Commercial Duck Meat Farming Guide For Beginners

Commercial Duck Meat Farming Guide For Beginners

Commercial duck meat farms are intensive operations similar to chicken meat farms. Ducks are raised in sheds which vary from open-sided naturally ventilated sheds to fully enclosed climate controlled tunnel ventilated houses. Commercial duck meat production is therefore a full-time specialised business requiring significant investment in both time and money.

Whilst the duck meat industry is quite small in comparison to chicken meat production, it is expanding rapidly at a growth rate of 10-15% annually. The Australian industry processes 8 million birds annually and is worth an estimated $100 million.1

This growth, together with increasing domestic and global demand makes duck meat farming an attractive option for those considering entry into this industry.

Breeds used for meat production

The major breeds available for meat production in Australia are Pekin, Muscovy, Aylesbury and Rouen and crosses of these breeds. The Pekin duck (Anas Domesticus) is the predominant breed used for meat production in Australia. Commercial strains of Pekin duck are bred in the United Kingdom and France.

Size of commercial duck farms

The size of commercial farms is typically measured by the number of birds reared at any one time.

Commercial operations vary in size from relatively small farms of 6,000 ducks per batch to large operations with 50,000 to 100,000 ducks per batch. Most current commercial duck farms house between 10,000 to 50,000 birds at a time.

Commercial Duck Meat Farming Guide For Beginners

Critical issues when considering commercial duck farming

Development Costs

Similar to chicken meat operations, the capital investment and development costs for duck farming depends on a range of factors, including:

• Land prices;

• Size of the enterprise. This is determined by the number, size and type of sheds (open sided and naturally ventilated or fully enclosed tunnel ventilated sheds);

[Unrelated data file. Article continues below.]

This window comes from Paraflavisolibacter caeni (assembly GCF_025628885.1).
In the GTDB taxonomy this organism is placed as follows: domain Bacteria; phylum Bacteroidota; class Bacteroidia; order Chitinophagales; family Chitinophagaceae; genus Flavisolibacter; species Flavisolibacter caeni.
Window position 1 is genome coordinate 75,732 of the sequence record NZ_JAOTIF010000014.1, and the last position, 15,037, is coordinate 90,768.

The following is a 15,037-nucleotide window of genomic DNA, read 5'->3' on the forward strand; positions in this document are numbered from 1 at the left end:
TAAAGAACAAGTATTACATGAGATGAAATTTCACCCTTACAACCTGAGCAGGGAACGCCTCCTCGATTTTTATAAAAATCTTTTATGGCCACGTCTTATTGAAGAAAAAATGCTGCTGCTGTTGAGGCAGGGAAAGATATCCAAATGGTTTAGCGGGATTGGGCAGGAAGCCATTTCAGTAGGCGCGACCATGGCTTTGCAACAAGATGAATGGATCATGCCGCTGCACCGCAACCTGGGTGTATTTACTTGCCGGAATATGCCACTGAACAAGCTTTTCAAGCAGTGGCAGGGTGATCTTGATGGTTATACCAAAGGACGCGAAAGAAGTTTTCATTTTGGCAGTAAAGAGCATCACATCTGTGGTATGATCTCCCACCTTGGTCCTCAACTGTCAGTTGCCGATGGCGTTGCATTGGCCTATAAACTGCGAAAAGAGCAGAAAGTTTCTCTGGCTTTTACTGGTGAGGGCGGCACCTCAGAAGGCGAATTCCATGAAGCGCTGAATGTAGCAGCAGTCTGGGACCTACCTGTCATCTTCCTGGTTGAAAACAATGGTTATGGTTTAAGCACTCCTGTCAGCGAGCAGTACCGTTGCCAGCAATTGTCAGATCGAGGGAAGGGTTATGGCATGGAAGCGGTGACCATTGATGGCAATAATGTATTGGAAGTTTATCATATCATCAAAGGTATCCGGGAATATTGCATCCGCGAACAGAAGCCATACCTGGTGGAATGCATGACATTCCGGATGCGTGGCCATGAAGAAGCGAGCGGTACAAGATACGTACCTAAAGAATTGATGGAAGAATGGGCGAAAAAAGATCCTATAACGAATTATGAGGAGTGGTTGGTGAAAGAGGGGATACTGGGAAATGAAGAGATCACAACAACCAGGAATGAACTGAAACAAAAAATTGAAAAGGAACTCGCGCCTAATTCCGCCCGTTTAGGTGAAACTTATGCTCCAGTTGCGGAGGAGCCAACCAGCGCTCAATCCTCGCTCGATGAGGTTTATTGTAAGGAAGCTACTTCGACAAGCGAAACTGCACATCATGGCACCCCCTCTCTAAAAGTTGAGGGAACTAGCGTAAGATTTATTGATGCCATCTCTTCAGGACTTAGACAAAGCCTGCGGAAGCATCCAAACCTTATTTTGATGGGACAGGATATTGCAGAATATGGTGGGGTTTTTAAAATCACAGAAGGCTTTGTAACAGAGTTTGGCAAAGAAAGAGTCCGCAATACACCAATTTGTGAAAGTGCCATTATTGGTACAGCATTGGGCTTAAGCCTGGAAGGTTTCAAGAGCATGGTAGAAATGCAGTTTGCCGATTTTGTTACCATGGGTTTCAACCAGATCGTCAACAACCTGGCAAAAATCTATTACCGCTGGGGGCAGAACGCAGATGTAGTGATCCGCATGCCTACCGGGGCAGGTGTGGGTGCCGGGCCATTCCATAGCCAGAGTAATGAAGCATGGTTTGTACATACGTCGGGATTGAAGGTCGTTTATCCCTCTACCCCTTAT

• Existing infrastructure and services (electricity, gas, water and road/transport services) and any upgrade costs;

• Local council development application requirements. The costs of assessing the potential environmental impacts and preparing a development application will depend on the scale of the operation and the level of constraints for the proposed site. For instance on a relatively large rural property there may be no need to conduct detailed noise assessments;

• Environmental engineering costs associated with constructing the sheds, providing access for trucks, a water supply and other infrastructure. For instance the amount of cut and fill required to level the shed site will be more expensive on a sloping site.

For these reasons it is difficult to provide an accurate indication of enterprise establishment costs. If no major site constraints occur and depending on the size of the enterprise it may require an investment of 2 to 3.5 million dollars.

The potential income will also vary depending on the size of the operation, the contract price negotiated with the processor and the number of batches reared per year. A typical family run duck farming enterprise, housing 10 – 50,000 birds would produce a total of 60 – 300,000 birds a year over 6 batches.

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